Objective: The cause of preeclampsia remains unknown and the diagnosis can be uncertain. We used proteomic-based analysis of urine to improve disease classification and extend the pathophysiologic understanding of preeclampsia.
Study design: Urine samples from 284 women were analyzed by surface-enhanced laser desorption/ionization. In the exploratory phase, 59 samples were used to extract the proteomic fingerprint characteristic of severe preeclampsia requiring mandated delivery and to develop a diagnostic algorithm. In the challenge phase, we sought to prospectively validate the algorithm in 225 women screened for a variety of high- and low-risk conditions, including preeclampsia. Of these, 19 women were followed longitudinally throughout pregnancy. The presence of biomarkers was interpreted relative to clinical classification, need for delivery, and other urine laboratory measures (ratios of protein to creatinine and soluble fms-like tyrosine kinase-1 to placental growth factor). In the translational phase, biomarker identification by tandem mass spectrometry and validation experiments in urine, serum, and placenta were used to identify, quantify, and localize the biomarkers or related proteins.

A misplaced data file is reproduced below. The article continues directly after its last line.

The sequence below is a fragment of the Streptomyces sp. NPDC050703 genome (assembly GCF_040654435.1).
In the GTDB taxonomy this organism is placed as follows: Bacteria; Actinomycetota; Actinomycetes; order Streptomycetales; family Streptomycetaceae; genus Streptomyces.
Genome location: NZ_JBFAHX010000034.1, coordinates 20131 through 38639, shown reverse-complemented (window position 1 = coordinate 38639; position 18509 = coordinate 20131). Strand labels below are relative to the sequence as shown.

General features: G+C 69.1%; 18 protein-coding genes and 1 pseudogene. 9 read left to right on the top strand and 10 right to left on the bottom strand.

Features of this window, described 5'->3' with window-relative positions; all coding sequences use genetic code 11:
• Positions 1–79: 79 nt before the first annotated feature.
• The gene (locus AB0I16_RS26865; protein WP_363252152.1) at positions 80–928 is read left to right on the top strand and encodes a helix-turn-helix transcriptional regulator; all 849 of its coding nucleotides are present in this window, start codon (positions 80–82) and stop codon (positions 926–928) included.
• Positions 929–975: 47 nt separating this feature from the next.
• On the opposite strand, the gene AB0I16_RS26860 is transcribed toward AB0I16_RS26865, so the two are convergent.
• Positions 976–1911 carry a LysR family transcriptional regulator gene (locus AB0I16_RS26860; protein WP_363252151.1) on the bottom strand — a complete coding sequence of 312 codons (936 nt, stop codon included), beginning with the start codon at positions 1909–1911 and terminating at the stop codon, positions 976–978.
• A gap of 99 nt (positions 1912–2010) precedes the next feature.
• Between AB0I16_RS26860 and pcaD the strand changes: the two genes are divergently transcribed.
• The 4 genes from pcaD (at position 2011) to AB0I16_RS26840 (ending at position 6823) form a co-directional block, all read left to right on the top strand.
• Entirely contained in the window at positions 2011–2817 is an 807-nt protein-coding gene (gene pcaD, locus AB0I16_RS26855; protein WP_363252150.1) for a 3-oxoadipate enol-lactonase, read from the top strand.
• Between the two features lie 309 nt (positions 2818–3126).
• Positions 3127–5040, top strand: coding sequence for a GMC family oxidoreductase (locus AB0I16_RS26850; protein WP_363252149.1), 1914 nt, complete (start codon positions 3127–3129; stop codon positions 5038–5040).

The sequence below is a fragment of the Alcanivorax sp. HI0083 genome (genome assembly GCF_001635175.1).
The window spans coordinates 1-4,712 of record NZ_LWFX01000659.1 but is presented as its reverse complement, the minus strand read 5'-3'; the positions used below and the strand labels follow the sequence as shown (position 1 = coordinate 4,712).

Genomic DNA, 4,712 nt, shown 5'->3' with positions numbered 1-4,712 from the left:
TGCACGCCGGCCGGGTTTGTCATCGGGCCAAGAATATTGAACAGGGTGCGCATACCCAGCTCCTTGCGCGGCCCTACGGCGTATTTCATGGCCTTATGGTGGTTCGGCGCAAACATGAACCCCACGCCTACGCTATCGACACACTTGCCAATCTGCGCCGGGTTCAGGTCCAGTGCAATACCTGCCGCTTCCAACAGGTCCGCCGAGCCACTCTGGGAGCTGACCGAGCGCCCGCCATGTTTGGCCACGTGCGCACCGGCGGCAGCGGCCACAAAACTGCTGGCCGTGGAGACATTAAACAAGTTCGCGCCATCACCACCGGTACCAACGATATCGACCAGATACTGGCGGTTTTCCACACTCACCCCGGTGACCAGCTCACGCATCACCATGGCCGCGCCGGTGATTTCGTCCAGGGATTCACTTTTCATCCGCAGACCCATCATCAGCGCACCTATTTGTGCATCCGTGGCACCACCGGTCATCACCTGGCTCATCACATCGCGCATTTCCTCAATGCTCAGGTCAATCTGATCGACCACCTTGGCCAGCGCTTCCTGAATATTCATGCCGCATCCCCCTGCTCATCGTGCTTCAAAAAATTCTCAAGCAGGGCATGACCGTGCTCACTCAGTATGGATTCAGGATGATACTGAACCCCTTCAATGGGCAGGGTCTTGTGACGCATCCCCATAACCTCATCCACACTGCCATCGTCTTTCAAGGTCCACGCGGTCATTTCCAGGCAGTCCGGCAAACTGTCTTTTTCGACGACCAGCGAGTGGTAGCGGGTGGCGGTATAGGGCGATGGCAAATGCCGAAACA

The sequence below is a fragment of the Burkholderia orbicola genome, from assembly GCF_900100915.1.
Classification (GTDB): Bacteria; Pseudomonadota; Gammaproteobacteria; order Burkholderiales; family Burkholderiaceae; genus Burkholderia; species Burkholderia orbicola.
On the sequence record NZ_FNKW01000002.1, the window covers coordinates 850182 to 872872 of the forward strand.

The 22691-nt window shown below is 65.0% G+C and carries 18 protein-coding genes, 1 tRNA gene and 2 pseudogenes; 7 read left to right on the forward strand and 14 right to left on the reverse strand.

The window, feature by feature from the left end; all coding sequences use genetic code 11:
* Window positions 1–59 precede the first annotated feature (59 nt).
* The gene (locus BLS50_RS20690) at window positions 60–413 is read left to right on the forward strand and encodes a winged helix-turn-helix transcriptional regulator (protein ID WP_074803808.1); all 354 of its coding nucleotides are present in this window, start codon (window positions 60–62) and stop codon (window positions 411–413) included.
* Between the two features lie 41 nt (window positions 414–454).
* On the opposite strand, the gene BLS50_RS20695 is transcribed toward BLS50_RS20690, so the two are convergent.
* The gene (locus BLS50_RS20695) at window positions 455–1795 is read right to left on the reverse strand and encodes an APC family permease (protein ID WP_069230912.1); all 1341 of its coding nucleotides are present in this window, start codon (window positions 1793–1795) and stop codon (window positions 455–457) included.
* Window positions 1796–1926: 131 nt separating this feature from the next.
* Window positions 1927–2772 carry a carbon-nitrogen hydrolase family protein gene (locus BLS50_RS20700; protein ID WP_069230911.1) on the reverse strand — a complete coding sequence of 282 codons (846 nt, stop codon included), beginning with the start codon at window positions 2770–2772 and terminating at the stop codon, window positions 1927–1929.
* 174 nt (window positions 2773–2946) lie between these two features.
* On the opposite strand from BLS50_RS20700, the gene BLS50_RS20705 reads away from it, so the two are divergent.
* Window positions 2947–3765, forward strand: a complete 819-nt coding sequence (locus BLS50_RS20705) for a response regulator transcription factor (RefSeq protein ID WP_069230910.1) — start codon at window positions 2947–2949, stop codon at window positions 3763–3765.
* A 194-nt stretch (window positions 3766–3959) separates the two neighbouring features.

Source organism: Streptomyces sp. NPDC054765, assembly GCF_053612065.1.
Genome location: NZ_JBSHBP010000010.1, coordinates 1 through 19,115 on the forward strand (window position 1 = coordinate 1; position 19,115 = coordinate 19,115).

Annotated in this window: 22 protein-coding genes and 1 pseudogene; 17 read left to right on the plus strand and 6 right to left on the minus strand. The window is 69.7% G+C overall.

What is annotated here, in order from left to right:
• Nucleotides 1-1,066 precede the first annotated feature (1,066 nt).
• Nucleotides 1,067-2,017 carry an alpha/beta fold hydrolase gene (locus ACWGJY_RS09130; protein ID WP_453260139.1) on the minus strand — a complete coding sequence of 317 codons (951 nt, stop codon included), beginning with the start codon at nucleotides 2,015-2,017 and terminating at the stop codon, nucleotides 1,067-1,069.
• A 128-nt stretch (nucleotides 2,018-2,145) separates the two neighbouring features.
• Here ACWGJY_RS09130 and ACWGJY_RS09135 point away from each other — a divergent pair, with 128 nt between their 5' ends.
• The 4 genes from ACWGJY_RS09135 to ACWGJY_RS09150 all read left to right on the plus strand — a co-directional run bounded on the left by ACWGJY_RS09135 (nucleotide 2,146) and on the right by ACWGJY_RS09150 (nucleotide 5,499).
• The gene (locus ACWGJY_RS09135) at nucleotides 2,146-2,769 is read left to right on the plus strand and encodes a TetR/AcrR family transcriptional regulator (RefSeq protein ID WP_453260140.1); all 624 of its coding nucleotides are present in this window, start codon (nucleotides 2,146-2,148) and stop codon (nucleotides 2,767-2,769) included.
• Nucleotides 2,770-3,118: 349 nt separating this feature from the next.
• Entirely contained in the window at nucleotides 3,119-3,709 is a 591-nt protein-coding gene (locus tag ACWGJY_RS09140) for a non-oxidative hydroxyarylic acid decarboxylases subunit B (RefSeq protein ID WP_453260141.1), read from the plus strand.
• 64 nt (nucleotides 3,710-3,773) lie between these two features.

Results: We report that women with preeclampsia appear to present a unique urine proteomic fingerprint that predicts preeclampsia in need of mandated delivery with highest accuracy. This characteristic proteomic profile also has the ability to distinguish preeclampsia from other hypertensive or proteinuric disorders in pregnancy. Pregnant women followed longitudinally who developed preeclampsia displayed abnormal urinary profiles more than 10 weeks before clinical manifestation. Tandem mass spectrometry and de novo sequencing identified the biomarkers as nonrandom cleavage products of SERPINA1 and albumin. Of these, the 21 amino acid C-terminus fragment of SERPINA1 was highly associated with severe forms of preeclampsia requiring early delivery. In preeclampsia, increased and aberrant SERPINA1 immunoreactivity was found in urine, serum, and placenta, in which it localized predominantly to placental villi and placental vascular spaces adherent to the endothelium. In addition, significant perivascular deposits of misfolded SERPINA1 aggregates were exclusively identified in preeclamptic placentae.
Conclusion: Proteomics-based characterization of urine in preeclampsia identified a proteomic fingerprint composed of SERPINA1 and albumin fragments, which can accurately diagnose preeclampsia and shows promise to discriminate it from other hypertensive proteinuric diseases. These findings provide insight into a novel pathophysiological mechanism of preeclampsia related to SERPINA1 misfolding, which may offer new therapeutic opportunities in the future.